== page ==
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Friday, March 04, 2016

The IRS Needs to Pay Attention to Pulpit Freedom Sunday 2016

In just over eight months, we'll be voting for our new president. Irrespective of who's on the ballot--and, for that matter, irrespective of who ultimately wins--one thing is for certain: in seven months or so, a bunch of church-goers are going to hear their spiritual leader endorse a candidate.

Sometime during the month leading up to the presidential election,[fn1] the ADF will sponsor its annual Pulpit Freedom Sunday, an act of civil disobedience by churches[fn2] and an attempt to challenge the campaigning prohibition in court.

Basically, in 1954, Congress added a short phrase to section 501(c)(3) of the Internal Revenue Code. That phrase prevents an organization from qualifying for a tax exemption unless it

does not participate in, or intervene in (including the publishing or distributing of statements), any political campaign on behalf of (or in opposition to) any candidate for public office.

The ADF believes that this campaigning prohibition is unconstitutional, at least as applied to churches. So for the last eight years, it has encouraged pastors to flout the rule, to include an explicit endorsement of a candidate in their sermons leading up to Election Day, and then to send a copy of the sermon to the IRS.

During the last presidential election, more than 1,500 pastors apparently participated. And how many churches lost their tax exemptions? None.

The ADF has organized Pulpit Freedom Sunday deliberately to create a test case that it can take to the courts. It expects the courts to strike the campaigning prohibition down as unconstitutional. But it's not just the ADF that wants the test case: Americans United for Separation of Church and State also wants the IRS to enforce the campaigning prohibition. 

Clearly, the two groups think the case will turn out differently. Which is right? It's unclear. Scholars (including me!) have argued extensively about whether the prohibition is constitutional as applied to churches. But the question has only been adjudicated once, by the D.C. Circuit. The D.C. Circuit upheld the prohibition as constitutional, and, for whatever reason, the church didn't appeal to the Supreme Court.

Note that, for various procedural reasons, nobody has standing to challenge the prohibition unless and until the IRS revokes a church's exemption.

Why hasn't the IRS acted until now? Probably because there's really no upside to revoking a church's tax exemption; it's not going to significantly increase the government's revenue, and it would likely be unpopular at best in a world where politicians run against the IRS as a central part of their platform.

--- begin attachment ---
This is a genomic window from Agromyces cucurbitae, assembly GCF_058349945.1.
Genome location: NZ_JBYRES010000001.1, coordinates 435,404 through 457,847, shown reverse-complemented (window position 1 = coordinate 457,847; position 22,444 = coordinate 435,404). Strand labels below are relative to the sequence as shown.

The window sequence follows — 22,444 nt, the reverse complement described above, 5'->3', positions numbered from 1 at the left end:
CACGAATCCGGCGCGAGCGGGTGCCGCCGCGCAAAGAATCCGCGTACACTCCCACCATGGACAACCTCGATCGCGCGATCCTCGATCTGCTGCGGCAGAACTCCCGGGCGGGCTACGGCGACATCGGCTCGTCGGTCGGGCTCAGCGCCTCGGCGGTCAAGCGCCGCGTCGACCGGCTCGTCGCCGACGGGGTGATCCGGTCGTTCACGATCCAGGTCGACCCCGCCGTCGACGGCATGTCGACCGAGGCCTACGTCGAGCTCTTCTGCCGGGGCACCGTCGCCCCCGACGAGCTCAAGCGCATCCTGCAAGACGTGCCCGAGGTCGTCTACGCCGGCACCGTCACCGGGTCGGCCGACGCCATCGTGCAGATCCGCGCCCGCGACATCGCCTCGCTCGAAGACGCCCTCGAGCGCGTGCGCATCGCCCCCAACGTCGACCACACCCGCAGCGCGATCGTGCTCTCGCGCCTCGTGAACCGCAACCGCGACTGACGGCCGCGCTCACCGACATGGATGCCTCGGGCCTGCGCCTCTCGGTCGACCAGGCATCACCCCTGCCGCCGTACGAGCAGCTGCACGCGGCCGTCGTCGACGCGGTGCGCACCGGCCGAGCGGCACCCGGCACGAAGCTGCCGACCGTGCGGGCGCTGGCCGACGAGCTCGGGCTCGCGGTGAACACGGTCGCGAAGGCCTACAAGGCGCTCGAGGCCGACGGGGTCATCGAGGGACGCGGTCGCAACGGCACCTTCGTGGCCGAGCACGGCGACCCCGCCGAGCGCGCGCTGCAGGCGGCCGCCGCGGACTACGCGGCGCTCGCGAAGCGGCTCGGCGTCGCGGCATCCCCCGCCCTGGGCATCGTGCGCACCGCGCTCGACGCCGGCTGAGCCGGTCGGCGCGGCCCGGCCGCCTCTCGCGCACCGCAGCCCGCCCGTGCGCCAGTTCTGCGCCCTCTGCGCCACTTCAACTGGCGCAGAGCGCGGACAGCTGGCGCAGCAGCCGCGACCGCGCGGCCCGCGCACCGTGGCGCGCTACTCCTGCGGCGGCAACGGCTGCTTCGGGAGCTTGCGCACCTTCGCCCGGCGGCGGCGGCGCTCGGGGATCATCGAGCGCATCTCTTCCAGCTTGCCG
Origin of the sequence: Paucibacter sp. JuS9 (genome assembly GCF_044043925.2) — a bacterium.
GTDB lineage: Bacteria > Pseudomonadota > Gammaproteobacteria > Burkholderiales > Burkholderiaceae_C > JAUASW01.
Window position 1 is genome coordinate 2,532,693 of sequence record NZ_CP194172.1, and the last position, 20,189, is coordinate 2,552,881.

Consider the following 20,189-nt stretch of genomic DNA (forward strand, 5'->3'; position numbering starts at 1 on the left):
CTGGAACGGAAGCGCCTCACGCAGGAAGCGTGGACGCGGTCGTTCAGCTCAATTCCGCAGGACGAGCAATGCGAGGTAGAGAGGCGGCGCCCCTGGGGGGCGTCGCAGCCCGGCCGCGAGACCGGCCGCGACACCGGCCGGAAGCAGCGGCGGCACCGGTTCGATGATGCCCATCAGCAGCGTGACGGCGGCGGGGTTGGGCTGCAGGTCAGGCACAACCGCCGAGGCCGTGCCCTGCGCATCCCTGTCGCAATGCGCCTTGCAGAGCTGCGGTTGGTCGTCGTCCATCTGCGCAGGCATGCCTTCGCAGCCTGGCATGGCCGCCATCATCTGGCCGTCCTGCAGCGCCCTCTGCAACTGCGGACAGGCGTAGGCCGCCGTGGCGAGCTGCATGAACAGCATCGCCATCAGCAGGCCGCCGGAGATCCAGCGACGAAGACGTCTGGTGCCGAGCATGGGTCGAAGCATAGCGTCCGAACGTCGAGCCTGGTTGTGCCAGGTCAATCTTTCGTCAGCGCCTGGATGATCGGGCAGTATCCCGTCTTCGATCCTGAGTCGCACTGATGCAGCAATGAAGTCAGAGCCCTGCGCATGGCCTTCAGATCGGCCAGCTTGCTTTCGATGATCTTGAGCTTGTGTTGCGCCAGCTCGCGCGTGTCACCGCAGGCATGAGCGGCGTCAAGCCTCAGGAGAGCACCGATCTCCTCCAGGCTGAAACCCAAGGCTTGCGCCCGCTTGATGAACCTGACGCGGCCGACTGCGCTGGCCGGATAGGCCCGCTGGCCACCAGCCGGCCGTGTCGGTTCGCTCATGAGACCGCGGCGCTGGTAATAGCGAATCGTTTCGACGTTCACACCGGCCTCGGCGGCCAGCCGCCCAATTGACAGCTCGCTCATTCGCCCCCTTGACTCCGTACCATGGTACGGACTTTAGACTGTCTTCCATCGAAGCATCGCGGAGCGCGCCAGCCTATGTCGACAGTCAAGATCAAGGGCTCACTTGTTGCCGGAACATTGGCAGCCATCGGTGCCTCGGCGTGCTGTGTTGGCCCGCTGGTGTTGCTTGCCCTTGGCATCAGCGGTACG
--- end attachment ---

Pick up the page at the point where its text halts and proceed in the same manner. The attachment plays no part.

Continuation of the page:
But at some point, the reticence becomes too much, as it has here: in 2012, the Freedom From Religion Foundation sued the IRS for not enforcing the prohibition, and eventually settled with the understanding that the IRS would eventually start enforcing it.[fn3] 

And, as I lay out in my recent University of Colorado Law Review article, now's the time. Pulpit Freedom Sunday has reduced the search costs to nearly nothing--pastors send their sermons in to the IRS. I mean, the IRS has to actually look at the sermons, because there's no guarantee that participating pastors fully understand how to violate the campaigning prohibition. (Check out this sermon, for instance: the pastor makes a strong case for religious involvement in politics, but churches aren't prohibited from being involved in politics. Just from endorsing or opposing candidates, which the pastor doesn't do here.)

So what should the IRS do? It should announce, today, that is will revoke the tax exemption of every church that endorses or opposes an candidate for political office as part of Pulpit Freedom Sunday. Then it can sit back and wait for the sermons to arrive, follow through, and get ready to litigate.

That way, both the ADF and Americans United will be happy, and we can have closure on the constitutional status of the campaigning prohibition, at least as applied to religious organizations.

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[fn1] I'm pretty sure that I read that the ADF is expanding Pulpit Freedom Sunday this year to encompass the whole month of October, but I can't currently find anything that gives a date or dates.

[fn2] Also, presumably, synagogues and mosques and other religious organizations. But honestly, the ADF seems to be thinking Christian-centric, with its choice of Sunday as the relevant day.

[fn3] BTW, though this has nothing to do with this post, isn't the perma.cc thing awesome? The link is already broken, but the University of Colorado Law Review has given it a permanently-findable home.

Posted by Sam Bruson on March 4, 2016 at 11:16 AM in Constitutional thoughts, Religion, Tax | Permalink

Comments

I think you use the word "closure" too glibly. It implies that there is some "true" answer to this question and that if that question were to reach the Supreme Court, the Court would enlighten us as to what that true answer is. Isn't the reality that the answer to the question would depend on the facts of the specific case, the context in which the litigation occurs, who prevails at the trial and appeals courts, how the lower court opinions are drafted, and (finally but definitely importantly) the composition of the Supreme Court that hears the case? And, even once the Supreme Court has ruled, are we sure that would give us "closure"? Precedents are often viewed as obstacles to be overcome rather than decisions that are the natural result of the application of the law to the facts of the case.

Posted by: Stuart | Mar 4, 2016 3:50:23 PM

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